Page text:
• steven.malicoat Inspiring and very powerful! I learned about my status in 1988. And they told me I had 2 years to live. Well 30 years later, I am still here, have survived cancer, and many other challenges. It’s fantastic that you are willing to be a beacon of hope for all of us and especially those of us who were diagnosed early in the epidemic. Love and light to you! You’re an incredible soul!
• garzarino So proud of you. Poz here since 2004. I thought I would be dead by 40. I’m 41 now and life has gotten so much better. I’m glad I decided to stick around and be truthful about my disease. I still struggle with grief and shame sometimes, but posts like yours make me feel better and stronger enough to keep carrying on! Cheers and good health to you, brother!
Umana noticed the love, and two days after his Instagram post, he tweeted: “The amount of support I’ve received since I came out with my status has been incredible. To those who are scared to talk about their status... go to my Instagram and see the amount of love coming my way. The world is ready to hear our stories!”
And here’s his Instagram HIV story in full:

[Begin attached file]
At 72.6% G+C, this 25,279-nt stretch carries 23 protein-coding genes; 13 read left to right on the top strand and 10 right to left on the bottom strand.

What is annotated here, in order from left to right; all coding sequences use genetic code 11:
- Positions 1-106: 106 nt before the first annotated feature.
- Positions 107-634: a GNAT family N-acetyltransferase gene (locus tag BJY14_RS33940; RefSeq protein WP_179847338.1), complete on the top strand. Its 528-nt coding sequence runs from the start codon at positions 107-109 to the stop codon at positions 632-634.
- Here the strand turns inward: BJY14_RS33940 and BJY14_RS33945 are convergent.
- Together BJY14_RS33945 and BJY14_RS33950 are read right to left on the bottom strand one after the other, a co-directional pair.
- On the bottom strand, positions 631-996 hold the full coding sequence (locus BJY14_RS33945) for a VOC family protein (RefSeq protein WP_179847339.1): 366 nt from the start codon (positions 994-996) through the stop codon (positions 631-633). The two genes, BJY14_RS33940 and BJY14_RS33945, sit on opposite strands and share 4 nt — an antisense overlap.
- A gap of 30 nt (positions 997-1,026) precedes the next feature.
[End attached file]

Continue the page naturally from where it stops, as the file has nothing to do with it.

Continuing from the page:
::takes deep breath:: This is by far the most important, scary, liberating post of my life. Here we go- 10 years ago, at a young young age of 20, I was diagnosed with HIV. I’ll never forget the moment they told me. It wasn’t possible- I had only slept with 3 people in my life! This can’t be true. The first words out of my mouth were “how long do I have to live?” That’s how uneducated I was about it. It had been drilled in my head that gay people get HIV because of wrong doings and they deservingly die from it. Well I’m here to shut that shit down. There is NOTHING wrong with me and I am healthier than I’ve ever been. In the last 10 years I’ve met countless of HIV positive men. Some of these men are so affected by the stigma that they don’t tell a soul about their status, even go as far as not taking their medication. In our extremely privileged community the stigma is more dangerous than the disease. We still have a lot of fighting to do for the people who don’t have the privilege of cost affective medication. So I stand on the shoulders of people like @staleypr who risked his life for us. I stand on the shoulders of the millions of people who had to suffer and die from this disease. I stand on the shoulders of the gay men who were forced out of the closet in such a scary time. These men and woman fought and died to get to where we’re at now- To take a pill at night and never have to worry about dying. To get the disease to a point where it is IMPOSSIBLE to transmit (undetectable).How can I be ashamed of this? I honor their legacy by telling my story. So let’s talk about it. Let’s ask questions. Take your prep. Use condoms. Be SAFE. Let’s end this stigma forever and eventually end HIV forever! To those who have questions- don’t feel dumb asking anything about it. It’s not your fault there’s such a lack of education out there. To those who are afraid to talk about their status- you’ve got at least one guy right here :) you are LOVED. You are BEAUTIFUL and there is nothing wrong with you. I, Hernando Umana, am a proud gay man LIVING with HIV. Fuck that feels good to say. #actup #fightthestigma #endthestigma #hiv #broadway #bcefa #mytruth